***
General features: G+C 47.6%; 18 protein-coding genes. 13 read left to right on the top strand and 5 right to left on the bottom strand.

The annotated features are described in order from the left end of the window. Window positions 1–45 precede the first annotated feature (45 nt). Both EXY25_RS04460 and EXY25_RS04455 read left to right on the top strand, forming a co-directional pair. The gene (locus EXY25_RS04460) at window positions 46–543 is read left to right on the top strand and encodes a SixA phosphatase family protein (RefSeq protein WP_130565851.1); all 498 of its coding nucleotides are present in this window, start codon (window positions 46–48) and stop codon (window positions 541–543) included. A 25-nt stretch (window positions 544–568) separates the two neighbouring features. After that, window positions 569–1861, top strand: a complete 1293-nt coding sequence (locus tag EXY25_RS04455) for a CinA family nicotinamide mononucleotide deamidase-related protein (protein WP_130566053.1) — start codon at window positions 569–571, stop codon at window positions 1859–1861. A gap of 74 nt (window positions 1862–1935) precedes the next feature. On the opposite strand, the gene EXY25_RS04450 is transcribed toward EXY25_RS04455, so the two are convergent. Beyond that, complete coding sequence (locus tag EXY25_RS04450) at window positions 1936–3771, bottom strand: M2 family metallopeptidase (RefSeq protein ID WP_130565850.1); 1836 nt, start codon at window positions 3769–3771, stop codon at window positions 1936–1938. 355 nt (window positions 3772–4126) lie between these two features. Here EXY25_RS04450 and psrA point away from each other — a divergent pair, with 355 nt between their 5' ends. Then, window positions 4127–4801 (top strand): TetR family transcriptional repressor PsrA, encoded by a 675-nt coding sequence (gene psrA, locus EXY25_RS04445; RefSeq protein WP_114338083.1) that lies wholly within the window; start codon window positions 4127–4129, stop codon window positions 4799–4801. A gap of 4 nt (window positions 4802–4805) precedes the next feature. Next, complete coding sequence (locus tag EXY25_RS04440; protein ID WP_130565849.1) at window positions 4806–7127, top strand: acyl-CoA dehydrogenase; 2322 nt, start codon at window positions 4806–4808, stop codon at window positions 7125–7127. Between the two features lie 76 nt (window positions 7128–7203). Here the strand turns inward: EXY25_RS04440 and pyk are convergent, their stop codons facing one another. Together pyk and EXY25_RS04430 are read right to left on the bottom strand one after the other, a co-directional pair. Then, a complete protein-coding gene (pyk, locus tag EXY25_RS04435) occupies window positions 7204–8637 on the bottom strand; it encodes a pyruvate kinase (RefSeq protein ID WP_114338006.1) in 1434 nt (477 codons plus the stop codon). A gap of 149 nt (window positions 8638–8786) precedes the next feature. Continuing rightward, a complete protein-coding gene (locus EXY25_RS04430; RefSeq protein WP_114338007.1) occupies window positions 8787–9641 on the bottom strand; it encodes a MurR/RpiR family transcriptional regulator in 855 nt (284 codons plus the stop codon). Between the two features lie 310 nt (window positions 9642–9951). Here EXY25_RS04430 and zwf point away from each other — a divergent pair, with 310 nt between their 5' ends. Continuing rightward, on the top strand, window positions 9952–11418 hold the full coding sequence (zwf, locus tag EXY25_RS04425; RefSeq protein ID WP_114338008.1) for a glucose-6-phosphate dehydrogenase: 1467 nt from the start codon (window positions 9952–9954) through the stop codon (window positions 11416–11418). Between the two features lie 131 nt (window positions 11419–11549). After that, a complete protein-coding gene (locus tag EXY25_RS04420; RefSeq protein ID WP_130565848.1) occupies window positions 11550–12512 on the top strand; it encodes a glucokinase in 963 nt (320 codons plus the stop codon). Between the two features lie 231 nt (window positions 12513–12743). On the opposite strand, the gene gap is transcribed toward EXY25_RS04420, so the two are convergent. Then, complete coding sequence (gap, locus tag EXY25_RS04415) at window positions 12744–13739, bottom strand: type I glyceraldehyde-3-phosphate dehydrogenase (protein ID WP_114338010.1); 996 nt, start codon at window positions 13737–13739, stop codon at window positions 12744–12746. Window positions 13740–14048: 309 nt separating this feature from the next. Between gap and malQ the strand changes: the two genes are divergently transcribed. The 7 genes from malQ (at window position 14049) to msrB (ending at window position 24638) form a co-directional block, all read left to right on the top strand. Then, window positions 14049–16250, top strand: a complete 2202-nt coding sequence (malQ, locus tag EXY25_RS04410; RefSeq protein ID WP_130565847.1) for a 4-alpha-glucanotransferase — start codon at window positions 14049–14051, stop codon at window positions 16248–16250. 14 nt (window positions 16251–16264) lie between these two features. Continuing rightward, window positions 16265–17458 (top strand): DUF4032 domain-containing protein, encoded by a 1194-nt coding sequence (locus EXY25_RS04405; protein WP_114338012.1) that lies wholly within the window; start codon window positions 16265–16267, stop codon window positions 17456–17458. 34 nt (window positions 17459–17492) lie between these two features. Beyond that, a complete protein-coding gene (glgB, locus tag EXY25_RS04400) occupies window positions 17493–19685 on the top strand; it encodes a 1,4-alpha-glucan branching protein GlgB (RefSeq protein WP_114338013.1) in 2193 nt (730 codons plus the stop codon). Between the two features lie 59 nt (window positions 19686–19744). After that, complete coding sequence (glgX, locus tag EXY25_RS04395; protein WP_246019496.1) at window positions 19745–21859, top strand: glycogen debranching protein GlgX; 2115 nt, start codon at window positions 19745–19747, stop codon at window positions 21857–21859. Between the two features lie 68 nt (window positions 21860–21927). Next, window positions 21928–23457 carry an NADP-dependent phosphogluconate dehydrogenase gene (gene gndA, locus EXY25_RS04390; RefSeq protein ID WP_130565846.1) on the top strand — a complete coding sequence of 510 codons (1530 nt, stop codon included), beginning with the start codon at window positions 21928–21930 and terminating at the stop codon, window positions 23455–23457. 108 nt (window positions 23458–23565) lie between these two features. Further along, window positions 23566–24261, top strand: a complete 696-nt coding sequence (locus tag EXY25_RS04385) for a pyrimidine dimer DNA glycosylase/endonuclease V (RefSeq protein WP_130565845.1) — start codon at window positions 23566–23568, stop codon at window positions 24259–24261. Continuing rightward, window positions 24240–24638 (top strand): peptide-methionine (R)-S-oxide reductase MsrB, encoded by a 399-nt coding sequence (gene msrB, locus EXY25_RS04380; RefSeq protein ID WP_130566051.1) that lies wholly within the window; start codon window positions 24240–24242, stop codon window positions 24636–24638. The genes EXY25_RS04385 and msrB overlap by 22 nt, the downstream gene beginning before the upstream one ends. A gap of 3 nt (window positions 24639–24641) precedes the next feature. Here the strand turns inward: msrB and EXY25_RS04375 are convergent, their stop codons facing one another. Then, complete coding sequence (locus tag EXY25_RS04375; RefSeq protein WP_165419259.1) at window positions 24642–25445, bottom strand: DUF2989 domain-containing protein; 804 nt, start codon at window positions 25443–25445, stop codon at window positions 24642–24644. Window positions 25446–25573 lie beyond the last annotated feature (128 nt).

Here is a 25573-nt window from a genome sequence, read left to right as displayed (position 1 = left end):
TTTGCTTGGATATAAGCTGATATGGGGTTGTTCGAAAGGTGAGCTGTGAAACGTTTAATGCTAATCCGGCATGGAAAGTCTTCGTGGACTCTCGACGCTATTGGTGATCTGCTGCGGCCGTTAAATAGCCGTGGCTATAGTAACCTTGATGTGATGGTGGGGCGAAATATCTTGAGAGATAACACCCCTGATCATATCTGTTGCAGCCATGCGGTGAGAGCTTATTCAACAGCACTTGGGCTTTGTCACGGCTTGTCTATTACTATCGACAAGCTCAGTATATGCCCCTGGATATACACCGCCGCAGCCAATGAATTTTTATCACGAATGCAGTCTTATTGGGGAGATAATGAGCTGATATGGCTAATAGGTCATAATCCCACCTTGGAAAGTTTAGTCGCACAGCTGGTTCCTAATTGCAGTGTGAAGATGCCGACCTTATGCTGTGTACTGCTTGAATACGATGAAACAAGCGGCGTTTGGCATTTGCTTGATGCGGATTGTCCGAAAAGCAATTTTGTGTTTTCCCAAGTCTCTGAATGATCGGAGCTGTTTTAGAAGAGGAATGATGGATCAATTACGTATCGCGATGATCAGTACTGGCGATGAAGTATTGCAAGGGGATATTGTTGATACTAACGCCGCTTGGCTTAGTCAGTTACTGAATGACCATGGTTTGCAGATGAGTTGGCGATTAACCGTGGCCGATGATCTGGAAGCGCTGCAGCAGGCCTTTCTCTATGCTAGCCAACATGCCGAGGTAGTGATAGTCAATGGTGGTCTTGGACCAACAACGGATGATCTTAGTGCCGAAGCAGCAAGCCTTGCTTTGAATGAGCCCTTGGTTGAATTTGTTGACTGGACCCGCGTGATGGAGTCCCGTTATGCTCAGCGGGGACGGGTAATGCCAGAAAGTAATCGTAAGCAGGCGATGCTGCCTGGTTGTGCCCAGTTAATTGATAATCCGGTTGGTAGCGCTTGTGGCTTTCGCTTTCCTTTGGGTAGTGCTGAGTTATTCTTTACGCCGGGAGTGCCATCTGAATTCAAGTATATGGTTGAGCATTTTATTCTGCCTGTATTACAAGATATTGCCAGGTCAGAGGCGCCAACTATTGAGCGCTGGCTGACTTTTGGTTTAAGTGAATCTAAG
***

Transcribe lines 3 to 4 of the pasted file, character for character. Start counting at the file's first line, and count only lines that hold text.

Here is a 25573-nt window from a genome sequence, read left to right as displayed (position 1 = left end):
TTTGCTTGGATATAAGCTGATATGGGGTTGTTCGAAAGGTGAGCTGTGAAACGTTTAATGCTAATCCGGCATGGAAAGTCTTCGTGGACTCTCGACGCTATTGGTGATCTGCTGCGGCCGTTAAATAGCCGTGGCTATAGTAACCTTGATGTGATGGTGGGGCGAAATATCTTGAGAGATAACACCCCTGATCATATCTGTTGCAGCCATGCGGTGAGAGCTTATTCAACAGCACTTGGGCTTTGTCACGGCTTGTCTATTACTATCGACAAGCTCAGTATATGCCCCTGGATATACACCGCCGCAGCCAATGAATTTTTATCACGAATGCAGTCTTATTGGGGAGATAATGAGCTGATATGGCTAATAGGTCATAATCCCACCTTGGAAAGTTTAGTCGCACAGCTGGTTCCTAATTGCAGTGTGAAGATGCCGACCTTATGCTGTGTACTGCTTGAATACGATGAAACAAGCGGCGTTTGGCATTTGCTTGATGCGGATTGTCCGAAAAGCAATTTTGTGTTTTCCCAAGTCTCTGAATGATCGGAGCTGTTTTAGAAGAGGAATGATGGATCAATTACGTATCGCGATGATCAGTACTGGCGATGAAGTATTGCAAGGGGATATTGTTGATACTAACGCCGCTTGGCTTAGTCAGTTACTGAATGACCATGGTTTGCAGATGAGTTGGCGATTAACCGTGGCCGATGATCTGGAAGCGCTGCAGCAGGCCTTTCTCTATGCTAGCCAACATGCCGAGGTAGTGATAGTCAATGGTGGTCTTGGACCAACAACGGATGATCTTAGTGCCGAAGCAGCAAGCCTTGCTTTGAATGAGCCCTTGGTTGAATTTGTTGACTGGACCCGCGTGATGGAGTCCCGTTATGCTCAGCGGGGACGGGTAATGCCAGAAAGTAATCGTAAGCAGGCGATGCTGCCTGGTTGTGCCCAGTTAATTGATAATCCGGTTGGTAGCGCTTGTGGCTTTCGCTTTCCTTTGGGTAGTGCTGAGTTATTCTTTACGCCGGGAGTGCCATCTGAATTCAAGTATATGGTTGAGCATTTTATTCTGCCTGTATTACAAGATATTGCCAGGTCAGAGGCGCCAACTATTGAGCGCTGGCTGACTTTTGGTTTAAGTGAATCTAAG